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Museu Nacional de Arte Antiga


The Museu Nacional de Arte Antiga, or National Museum of Ancient Art, is a must-see destination for art lovers visiting Lisbon. Founded in 1884 and housed in the Palácio Alvor for the past 130 years, the museum is home to the most important public collection of art in Portugal, with over 40,000 items ranging from paintings and sculptures to gold and silverware, and decorative arts from Europe, Africa, and the Far East.


In addition to its impressive collection of national treasures, the museum is also home to a number of major works of art that are recognized as part of the world's artistic heritage. The collection has been enhanced over the years through generous donations and important purchases, showcasing some of the best artistic work produced or accumulated in Portugal between the Middle Ages and the beginning of the modern era.

One of the highlights of the museum is its beautiful garden, which overlooks the River Tagus and is the perfect spot for a coffee break. The museum itself is housed in a 17th century palace, built on the site of a 16th century Carmelite convent, the remnants of which can still be seen in the Baroque chapel.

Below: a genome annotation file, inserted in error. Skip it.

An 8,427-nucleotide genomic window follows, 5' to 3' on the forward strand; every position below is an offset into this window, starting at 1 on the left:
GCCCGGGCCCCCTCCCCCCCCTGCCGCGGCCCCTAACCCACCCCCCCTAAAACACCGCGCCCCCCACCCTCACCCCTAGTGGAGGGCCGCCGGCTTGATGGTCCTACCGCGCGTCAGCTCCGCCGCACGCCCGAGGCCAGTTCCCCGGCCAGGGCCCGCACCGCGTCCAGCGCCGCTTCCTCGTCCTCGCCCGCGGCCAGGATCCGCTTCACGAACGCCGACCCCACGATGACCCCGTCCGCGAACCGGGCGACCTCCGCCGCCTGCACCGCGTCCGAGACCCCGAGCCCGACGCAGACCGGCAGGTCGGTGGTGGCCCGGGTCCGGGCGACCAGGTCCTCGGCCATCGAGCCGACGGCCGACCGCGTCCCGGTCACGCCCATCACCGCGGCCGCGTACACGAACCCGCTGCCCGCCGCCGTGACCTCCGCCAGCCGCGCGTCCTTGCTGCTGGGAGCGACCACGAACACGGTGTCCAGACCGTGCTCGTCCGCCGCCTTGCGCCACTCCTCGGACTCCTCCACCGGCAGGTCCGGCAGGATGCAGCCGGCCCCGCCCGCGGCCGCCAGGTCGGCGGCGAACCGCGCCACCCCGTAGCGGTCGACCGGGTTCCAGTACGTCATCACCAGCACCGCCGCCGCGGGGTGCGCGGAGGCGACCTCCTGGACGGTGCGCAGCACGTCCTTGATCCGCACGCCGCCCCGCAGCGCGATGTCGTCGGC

Inside the museum, visitors can see a range of paintings by Portuguese artists such as Nuno Gonçalves, Frei Carlos, Vasco Fernandes, and Gregório Lopes, as well as works by European masters such as Memling, Bosch, Dürer, Holbein, Gerard David, Lucas Cranach, Morales, Pieter de Hooch, Zurbarán, Piero della Francesca, Rafael, Fragonard, and Courbet. There are also collections of religious sculpture from the Middle Ages to the Baroque period, including beautiful cribs by Machado de Castro, as well as decorative art such as Portuguese and oriental ceramics, furniture, carpets from Arraiolos, and textiles.


A special mention must be made of the museum's collection of gold and silverware, which is the most important in Portugal and includes pieces from the Middle Ages to the 18th century Baroque period, as well as stunning silver tableware made by the French Germain goldsmiths for the Portuguese royal family. The museum also has a collection of decorative pieces from Africa, India, and China, including carved ivory, furniture, embroidery, silverware, porcelain, silks, and a collection of Namban art featuring Japanese screens and lacquerware.

Overall, the Museu Nacional de Arte Antiga is a beautiful and informative place to visit, and it is one of my personal favorites in the city. As a major partner in international collaborations between museums, the MNAA is a pioneering institution in the field of conservation and museum management, and its education service is considered to be one of the best in Portugal. Whether you are a seasoned art aficionado or simply looking for an enjoyable cultural experience, the National Museum of Ancient Art is not to be missed.

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